The website will take about 8 hours/one full day. It will be a psychological study, with my hopes pushing me to try things my meager skills can't deliver. I'll need lots of rest, and time to review the manuals and other stuff to figure out things. Finally, I'll have to settle for something because time has run out, and off it will got to the web. And I'll make a note to make more changes later.

Sunday, 8/3/08 I'll have to make circles on my calendar to take the time off.

Monday, July 21, 2008

Stand

"Yes, I've taken a stand, and my peers who took the other position will fall into their customary tactic of name calling, put downs, and attempting to falsely associate my actions to other parties that are independent of myself and make their own sovereign decisions. These shameful schoolyard, childish maneuvers have no place in our [organization, town, city, state, nation, world].

"As they may seem unable to limit or control their bitterness, meanness and thinly veiled violence by words, I ask everyone to help place a cushion of concern around them and what they say.

"Let them speak. Finish what they have to say. And, by not agreeing nor disagreeing with their content, point out the wickedness of their manners. Show up the attacks, list them. Then remind them of the affirming choices they have the option to make to remain constructive members of our common community.

"I caution myself, and those who work to sustain a working common area where we speak and talk as mature adults, that finding support among enough of us to discourage this behavior will take time. We ourselves will become the focus of a full load of their venom, that's for certain.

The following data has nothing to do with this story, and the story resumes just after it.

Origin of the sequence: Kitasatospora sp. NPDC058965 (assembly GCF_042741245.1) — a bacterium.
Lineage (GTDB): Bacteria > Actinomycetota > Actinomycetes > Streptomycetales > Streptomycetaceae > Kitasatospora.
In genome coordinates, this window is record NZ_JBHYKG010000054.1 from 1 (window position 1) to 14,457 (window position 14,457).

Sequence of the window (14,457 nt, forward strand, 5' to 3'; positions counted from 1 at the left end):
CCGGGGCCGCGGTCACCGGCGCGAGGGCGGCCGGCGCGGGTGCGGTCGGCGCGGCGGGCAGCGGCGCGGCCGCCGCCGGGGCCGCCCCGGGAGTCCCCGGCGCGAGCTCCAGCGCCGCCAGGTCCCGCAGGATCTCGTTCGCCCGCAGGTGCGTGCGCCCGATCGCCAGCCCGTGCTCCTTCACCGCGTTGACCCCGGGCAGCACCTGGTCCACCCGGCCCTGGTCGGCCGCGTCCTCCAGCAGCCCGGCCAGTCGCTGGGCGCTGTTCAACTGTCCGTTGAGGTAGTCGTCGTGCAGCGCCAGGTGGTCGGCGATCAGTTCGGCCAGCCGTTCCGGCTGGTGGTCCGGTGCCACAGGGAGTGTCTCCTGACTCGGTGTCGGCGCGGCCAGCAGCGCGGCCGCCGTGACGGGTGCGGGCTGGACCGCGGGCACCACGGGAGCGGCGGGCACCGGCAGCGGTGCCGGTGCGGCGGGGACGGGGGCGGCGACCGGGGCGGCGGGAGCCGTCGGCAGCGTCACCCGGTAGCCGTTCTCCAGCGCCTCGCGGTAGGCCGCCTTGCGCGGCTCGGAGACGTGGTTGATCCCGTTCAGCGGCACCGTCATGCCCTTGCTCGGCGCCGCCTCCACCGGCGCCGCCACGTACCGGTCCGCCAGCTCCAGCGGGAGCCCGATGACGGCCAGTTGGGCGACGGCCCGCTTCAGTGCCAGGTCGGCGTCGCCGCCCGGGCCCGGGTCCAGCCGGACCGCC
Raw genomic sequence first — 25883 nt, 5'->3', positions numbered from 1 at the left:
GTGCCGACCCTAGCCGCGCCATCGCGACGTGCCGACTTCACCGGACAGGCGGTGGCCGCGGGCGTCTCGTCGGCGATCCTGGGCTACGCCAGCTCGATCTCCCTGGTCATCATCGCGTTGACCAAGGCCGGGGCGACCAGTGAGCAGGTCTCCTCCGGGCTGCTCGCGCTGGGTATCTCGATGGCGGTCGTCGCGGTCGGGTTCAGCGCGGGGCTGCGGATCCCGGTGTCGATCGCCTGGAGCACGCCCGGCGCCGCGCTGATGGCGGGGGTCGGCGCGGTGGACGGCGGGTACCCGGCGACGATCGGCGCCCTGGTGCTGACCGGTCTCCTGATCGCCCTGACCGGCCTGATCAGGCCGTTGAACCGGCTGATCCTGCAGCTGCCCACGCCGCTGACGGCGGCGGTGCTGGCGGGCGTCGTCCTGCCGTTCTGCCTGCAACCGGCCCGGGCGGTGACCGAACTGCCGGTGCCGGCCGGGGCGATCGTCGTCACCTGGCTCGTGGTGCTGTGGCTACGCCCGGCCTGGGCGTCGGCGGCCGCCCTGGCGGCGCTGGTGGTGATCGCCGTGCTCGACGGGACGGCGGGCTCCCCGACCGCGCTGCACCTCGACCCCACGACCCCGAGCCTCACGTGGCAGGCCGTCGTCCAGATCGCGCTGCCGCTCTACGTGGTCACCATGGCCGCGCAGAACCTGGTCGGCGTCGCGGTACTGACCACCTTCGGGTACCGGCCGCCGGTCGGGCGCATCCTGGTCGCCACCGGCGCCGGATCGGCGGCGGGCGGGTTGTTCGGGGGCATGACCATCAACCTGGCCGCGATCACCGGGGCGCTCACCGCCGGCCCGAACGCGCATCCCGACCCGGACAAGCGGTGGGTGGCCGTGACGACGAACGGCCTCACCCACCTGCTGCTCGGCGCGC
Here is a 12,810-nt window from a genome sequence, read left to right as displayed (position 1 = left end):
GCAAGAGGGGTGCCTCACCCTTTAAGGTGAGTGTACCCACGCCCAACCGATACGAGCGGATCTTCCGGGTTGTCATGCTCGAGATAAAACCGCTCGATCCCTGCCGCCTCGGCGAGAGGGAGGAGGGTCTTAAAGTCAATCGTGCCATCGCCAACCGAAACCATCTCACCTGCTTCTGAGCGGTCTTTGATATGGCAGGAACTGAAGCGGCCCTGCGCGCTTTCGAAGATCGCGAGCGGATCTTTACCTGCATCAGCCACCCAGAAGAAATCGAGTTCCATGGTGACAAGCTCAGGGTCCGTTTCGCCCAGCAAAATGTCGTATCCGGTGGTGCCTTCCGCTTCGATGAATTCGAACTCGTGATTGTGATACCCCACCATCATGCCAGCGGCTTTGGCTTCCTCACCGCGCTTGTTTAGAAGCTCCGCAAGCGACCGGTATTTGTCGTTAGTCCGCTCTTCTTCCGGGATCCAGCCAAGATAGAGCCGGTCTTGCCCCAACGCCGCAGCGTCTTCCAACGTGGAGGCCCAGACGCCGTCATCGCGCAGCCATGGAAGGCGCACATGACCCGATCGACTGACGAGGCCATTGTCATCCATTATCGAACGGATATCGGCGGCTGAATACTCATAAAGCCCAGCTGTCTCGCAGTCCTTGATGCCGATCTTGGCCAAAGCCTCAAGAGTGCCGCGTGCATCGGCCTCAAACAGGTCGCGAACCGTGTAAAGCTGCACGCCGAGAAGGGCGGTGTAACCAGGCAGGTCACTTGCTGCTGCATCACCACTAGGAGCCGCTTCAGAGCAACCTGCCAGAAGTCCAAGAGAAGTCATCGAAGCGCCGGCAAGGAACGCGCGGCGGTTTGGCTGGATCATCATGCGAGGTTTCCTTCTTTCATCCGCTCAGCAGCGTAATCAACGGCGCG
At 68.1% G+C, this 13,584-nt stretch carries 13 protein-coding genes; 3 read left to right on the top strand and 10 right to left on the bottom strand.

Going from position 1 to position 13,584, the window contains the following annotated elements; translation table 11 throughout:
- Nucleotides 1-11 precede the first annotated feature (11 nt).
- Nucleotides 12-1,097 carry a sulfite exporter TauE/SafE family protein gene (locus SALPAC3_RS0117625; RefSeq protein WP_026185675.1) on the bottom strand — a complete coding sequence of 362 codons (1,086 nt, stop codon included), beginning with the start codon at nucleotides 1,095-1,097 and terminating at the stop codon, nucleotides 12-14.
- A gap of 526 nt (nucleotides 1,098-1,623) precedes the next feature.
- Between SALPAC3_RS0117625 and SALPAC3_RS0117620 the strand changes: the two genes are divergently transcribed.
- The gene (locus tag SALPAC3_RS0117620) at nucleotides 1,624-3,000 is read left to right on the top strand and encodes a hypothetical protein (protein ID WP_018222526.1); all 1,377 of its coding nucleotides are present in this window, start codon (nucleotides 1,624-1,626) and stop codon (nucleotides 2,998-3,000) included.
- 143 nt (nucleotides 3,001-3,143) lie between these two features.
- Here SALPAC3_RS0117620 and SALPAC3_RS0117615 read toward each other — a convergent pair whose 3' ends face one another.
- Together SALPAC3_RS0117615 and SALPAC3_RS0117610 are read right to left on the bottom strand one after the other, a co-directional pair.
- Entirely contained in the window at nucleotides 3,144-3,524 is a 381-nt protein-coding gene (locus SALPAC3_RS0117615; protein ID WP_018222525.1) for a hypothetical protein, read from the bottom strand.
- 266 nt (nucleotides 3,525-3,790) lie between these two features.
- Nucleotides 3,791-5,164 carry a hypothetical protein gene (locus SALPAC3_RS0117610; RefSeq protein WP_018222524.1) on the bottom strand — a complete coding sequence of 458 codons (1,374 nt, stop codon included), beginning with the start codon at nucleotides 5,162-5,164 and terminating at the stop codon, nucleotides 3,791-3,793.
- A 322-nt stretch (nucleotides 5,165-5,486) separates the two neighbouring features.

"Prepare yourself, know what you intend, and stick to the issue of etiquette and manners.

"I suspect this tragic pattern developed when we learned two behaviors in our youth. One, under the watchful eyes of our parents, teachers, coaches, and other responsible adults, taught us polite behaviors. If we were well raised, we learned how to disagree without being destructive or disagreeable.

"The other, out of sight of adults, had very few limits. Those behaviors unleashed our meanest sides as we teased, scratched, kicked and otherwise fought each other seeking to dominate one another. Over time, as the rest of us fell silent and watched, the remaining children seeking dominance kept fighting each other.

"We left childhood with a split personality. Now we see the price we paid, the majority of us who fell silent, for our withdrawal. Our space in the middle where we ought to be able to come and talk as peers and respectful equals is soured over with behavior no kindergarten teacher would tolerate for a moment.